Chapter 4 Tools of the trade
Before you start engaging in analysis development work within your agency, you’ll need to make sure you have the right tools to get the job done.
There are two software tools every analyst should utilize: a script-based statistical software platform and a version control system.
4.1 Data analysis software
The most commonly used data analysis software is Microsoft Excel. While nearly every analyst cuts their teeth crafting spreadsheets and pivot tables in Excel, it’s not an ideal platform for professional analysis developers. Excel’s cell-based structure obscures the formulas that drive analysis work, making it hard for others (and often yourself) to understand what’s actually going on “under the hood.”
Scripting-based statistical software packages are the cure for the common spreadsheet. They make the entire analysis process transparent by explicitly stating what actions will happen and the order in which they will be executed. This helps to not only clarify and codify your analytic approach, it also makes it much easier to catch bugs in your analyses.
4.1.1 The case for R
There are many software packages that are well-suited for data analysis, but I use and heartily recommend using R as your main platform for data analysis. R is free (a very important feature to analysis developers working in the public/non-profit sectors), open-source, and has a vibrant community of developers and practitioners working to improve the language.
One of the best features of the R language is the comprehensive and diverse collection of packages available on CRAN (the Comprehensive R Archive Network). Packages are the way users in the R community share the tools they create - they contain some combination of R code, documentation, and data. Some of the most popular packages allow users to easily perform statistical operations, create plots, and manipulate their data.
R users are also able to take advantage of one of the best integrated development environments (IDE’s), RStudio. This freely available software allows users to interact with an R console, write scripts, view plots, and more through a graphical user interface (GUI). RStudio also has built-in functionality to work with some of the most popular version control systems, including Git and GitHub (more on that later).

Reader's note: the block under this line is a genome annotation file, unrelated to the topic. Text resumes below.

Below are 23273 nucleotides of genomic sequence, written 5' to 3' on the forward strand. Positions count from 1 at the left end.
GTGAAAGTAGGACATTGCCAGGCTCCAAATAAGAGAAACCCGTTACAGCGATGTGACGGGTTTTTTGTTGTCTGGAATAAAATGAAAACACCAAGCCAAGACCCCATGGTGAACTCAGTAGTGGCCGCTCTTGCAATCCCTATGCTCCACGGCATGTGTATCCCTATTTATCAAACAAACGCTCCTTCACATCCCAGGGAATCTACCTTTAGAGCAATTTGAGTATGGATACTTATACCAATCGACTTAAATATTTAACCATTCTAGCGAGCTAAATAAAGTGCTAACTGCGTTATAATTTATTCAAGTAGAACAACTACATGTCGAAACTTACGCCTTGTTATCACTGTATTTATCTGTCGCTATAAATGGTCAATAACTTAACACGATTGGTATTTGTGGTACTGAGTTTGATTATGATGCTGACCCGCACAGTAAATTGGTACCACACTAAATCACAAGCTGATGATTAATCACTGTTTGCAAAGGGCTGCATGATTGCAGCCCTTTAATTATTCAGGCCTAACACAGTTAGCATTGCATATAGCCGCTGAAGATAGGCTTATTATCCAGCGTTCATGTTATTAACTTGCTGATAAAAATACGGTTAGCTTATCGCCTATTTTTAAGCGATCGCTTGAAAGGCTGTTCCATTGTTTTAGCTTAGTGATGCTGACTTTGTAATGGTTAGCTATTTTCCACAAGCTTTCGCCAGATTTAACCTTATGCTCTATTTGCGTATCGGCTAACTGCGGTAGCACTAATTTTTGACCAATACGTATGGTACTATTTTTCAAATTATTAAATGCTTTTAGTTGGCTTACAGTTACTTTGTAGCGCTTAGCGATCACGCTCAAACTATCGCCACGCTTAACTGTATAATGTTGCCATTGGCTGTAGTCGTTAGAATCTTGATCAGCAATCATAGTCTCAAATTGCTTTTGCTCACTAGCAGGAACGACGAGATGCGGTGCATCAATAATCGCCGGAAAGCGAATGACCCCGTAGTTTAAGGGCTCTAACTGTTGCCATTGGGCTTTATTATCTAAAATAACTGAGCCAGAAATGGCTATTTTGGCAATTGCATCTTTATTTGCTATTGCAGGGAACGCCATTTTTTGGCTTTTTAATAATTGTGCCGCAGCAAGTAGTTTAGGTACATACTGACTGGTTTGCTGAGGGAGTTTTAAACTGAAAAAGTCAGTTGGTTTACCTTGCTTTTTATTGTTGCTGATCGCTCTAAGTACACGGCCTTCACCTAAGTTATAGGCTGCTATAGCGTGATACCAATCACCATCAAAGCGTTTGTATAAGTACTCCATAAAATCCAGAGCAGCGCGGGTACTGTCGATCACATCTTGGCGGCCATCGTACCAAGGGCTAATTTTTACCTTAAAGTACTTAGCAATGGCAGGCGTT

Perhaps the greatest advantage R has over other data analysis software packages is its community. Package development and support is a big part of this, but the R community is also very active in supporting the growth and development of new R users. There are many free ways to get started learning R, from courses on DataCamp and Coursera to online books. If you’re looking for a place to get started, I recommend R for Data Science.
4.2 Version control
At some point, we’ve all worked on a project where we’ve saved multiple versions of a file. “Save as…” is a great tool for simple projects when you’re going from “v1” to “v2” to “final_draft,” but it’s very easy to push on the edges of this approach’s usefulness.
If you want to go back to an earlier iteration of your work, it’s hard to know which version you’re looking for or what changed from “v3” to “v4.” If you’re working with multiple people, emailing documents back and forth, it’s amazing how quickly you can lose track of which “v3FINAL” document is the version you want to be looking at right now - is it the one Jane sent yesterday or is the one Johnny sent today?
Version control systems help to alleviate these problems. Instead of requiring you to save multiple versions of one file, version control software allows you to have one file, but track all of the changes made since its inception.
The most commonly used version control system is Git, which can be paired with the GitHub service to keep a copy of your documents and the changes you’ve made to them in the cloud. As mentioned above, RStudio integrates well with these services. To learn more about getting started with Git, GitHub, and RStudio, check out Happy Git and GitHub for the useR